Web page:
The blood-brain barrier (BBB) is a term used to describe the unique properties of the blood vessels that vascularize the central nervous system (CNS). This barrier is crucial both to maintain brain homeostasis, which allows for proper neuronal function, and to protect the CNS from injury and disease. Many of the symptoms of stroke, multiple sclerosis, edema, and brain traumas are due to a breakdown of the BBB that accompanies the primary insult. Furthermore, the BBB provides an obstacle for the treatment of all neurological diseases as it greatly impedes drug delivery to the CNS. Therefore, understanding the mechanisms that regulate BBB function may identify novel targets to modulate the BBB, both to repair the BBB and to develop methods to bypass the BBB for drug delivery. Many of the properties of the BBB are manifested within the endothelial cells that make up the walls of the blood vessels, which allows them to restrict the movement of molecules, ions and cells between the blood and the brain. One important barrier property is that the CNS endothelial cells undergo transcytosis at extremely low rates, thus limiting the transcellular permeability. Although these are properties of the endothelial cells, studies have revealed that they are induced by interactions with the CNS microenvironment. In particular we have identified that CNS pericytes are important to induce BBB properties in endothelial cells during development, and they do so by inhibiting transcytosis through the endothelial cells. In preliminary experiments, we have identified that specific EHD family members are enriched in peripheral `leaky' vessels such as the liver and lung which undergo lots of transcytosis, compared to CNS vessels which undergo very low amounts of transcytosis. We have further demonstrated that genetic loss of pericytes, stroke and neuroinflammation all lead to up-regulation of EHD genes in CNS blood vessels that correlates with BBB leakage. We have used genetic mouse models to demonstrate that over-expression of EHD4 leads to leakage of the BBB in vivo, and conditional knockout of EHD1 and EHD4 in peripheral endothelial cells leads to less peripheral vascular leakage. Therefore we aim to test the hypothesis that: Pericytes regulate the BBB by inhibiting the expression of EHDs in CNS endothelial cells, and that up-regulation of EHDs is an important component of BBB dysfunction during neurological disease. We have developed transgenic mouse models to reversibly over-express EHD- GFP fusion proteins in endothelial cells, as well as conditional knockout models to delete EHDs from endothelial cells. Using these models we will address the following questions: How does up-regulation of EHDs lead to BBB dysfunction? Are EHDs required for BBB dysfunction during diseases? What leads to EHD upregulation at the BBB? Answering these questions will enable us to determine the role of EHDs in regulating the BBB and determine if they are a target to modulate the BBB to treat neurological diseases and aid drug delivery to the CNS.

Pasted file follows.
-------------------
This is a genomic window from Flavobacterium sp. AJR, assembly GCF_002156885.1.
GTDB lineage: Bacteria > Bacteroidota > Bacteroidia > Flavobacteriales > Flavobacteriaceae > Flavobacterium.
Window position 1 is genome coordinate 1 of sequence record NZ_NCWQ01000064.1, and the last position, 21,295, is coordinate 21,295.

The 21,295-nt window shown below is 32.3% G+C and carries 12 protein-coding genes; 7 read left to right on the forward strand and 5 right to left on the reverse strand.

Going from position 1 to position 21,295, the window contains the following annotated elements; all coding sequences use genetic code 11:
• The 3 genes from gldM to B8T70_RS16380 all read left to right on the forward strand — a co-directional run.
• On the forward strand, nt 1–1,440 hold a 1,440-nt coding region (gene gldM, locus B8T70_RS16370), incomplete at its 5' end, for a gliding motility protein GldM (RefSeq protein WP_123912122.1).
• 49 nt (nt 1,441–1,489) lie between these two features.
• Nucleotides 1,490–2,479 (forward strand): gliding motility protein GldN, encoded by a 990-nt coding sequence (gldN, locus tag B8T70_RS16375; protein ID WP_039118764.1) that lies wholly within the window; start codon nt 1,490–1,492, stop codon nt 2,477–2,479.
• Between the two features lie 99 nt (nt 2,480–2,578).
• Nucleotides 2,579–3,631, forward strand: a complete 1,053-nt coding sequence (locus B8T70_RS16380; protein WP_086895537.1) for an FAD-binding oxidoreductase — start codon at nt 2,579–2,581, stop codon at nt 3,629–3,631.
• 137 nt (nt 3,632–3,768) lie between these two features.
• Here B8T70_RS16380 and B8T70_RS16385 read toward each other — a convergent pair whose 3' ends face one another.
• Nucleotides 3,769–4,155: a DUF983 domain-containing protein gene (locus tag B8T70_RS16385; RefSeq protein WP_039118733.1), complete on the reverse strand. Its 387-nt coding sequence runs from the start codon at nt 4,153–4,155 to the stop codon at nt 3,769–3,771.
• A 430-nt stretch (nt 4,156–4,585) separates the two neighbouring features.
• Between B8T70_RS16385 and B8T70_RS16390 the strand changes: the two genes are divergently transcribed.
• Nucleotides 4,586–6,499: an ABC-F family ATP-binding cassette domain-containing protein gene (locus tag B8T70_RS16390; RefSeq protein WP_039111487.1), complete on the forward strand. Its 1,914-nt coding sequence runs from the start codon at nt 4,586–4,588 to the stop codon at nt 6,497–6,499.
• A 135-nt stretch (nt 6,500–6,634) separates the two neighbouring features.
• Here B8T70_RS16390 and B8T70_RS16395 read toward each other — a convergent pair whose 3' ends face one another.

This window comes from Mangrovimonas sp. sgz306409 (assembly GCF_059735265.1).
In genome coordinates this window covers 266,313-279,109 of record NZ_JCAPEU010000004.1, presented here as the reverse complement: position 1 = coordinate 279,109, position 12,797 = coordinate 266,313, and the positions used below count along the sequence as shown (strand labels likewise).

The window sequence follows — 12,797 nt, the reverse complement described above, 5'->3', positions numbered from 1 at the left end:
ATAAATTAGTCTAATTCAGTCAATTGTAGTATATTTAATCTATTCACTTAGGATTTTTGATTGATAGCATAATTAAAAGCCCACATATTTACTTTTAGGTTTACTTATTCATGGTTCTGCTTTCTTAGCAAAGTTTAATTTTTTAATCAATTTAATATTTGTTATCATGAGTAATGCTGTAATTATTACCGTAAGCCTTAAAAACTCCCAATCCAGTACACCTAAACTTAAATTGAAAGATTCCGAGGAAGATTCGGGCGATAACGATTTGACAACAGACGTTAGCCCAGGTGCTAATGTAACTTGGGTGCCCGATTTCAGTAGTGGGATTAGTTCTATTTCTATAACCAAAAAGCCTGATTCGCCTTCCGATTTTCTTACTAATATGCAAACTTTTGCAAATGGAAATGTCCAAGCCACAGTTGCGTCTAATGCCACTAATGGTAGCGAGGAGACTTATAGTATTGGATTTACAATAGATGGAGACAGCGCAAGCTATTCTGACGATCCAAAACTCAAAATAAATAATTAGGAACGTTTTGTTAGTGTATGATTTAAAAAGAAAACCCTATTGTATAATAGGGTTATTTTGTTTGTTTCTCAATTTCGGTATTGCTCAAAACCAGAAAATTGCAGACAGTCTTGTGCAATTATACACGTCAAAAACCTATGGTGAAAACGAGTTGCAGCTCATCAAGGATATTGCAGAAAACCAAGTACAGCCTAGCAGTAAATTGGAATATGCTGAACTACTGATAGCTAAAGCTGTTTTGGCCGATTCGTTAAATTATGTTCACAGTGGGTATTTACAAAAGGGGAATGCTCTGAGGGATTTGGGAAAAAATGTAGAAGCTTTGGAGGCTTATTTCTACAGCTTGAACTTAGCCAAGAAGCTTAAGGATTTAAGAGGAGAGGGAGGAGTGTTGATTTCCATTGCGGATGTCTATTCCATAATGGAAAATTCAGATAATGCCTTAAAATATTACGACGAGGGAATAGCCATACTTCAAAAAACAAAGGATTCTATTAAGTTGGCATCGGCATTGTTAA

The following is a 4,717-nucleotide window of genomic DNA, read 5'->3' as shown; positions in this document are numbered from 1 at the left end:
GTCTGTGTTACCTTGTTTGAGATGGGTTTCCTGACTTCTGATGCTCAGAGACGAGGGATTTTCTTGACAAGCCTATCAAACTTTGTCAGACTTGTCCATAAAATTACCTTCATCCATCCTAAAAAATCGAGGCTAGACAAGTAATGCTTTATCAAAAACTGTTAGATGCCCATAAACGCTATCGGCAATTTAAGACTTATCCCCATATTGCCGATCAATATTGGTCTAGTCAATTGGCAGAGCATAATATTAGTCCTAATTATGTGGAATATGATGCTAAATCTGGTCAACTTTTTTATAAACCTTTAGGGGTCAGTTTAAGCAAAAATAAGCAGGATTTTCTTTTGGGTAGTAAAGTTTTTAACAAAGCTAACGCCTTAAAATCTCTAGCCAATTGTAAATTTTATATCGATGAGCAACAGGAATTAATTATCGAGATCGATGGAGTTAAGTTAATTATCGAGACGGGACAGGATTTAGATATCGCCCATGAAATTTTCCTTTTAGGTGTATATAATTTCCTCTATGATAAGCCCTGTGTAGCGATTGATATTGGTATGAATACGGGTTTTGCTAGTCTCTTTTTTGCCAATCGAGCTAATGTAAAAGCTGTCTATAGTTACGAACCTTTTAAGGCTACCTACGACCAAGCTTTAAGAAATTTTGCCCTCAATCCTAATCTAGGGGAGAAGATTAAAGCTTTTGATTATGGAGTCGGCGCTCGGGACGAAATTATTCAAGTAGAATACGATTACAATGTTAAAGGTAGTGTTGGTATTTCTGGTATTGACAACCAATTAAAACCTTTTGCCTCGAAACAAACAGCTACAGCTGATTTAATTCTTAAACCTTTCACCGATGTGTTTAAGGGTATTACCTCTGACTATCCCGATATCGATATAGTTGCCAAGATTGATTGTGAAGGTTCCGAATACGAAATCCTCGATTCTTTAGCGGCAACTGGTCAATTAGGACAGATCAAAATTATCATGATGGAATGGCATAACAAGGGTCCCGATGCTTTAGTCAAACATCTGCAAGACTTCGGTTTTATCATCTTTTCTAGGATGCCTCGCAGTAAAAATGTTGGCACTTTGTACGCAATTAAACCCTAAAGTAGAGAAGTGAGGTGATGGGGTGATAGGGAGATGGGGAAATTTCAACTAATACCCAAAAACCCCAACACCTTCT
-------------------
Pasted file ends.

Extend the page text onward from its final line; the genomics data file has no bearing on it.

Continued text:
The blood-brain barrier is a set of physiological properties possessed by the blood vessels in the central nervous system that allows for proper brain function and protects the brain from injury and disease. Dysfunction of this barrier is a critical component in the pathology of different neurological diseases including stroke, multiple sclerosis, brain traumas and neurodegenerative disorders. Here we examine the molecular mechanisms that regulate blood-brain barrier function during health and disease, with the goal of developing methods to modulate the barrier to treat neurological diseases.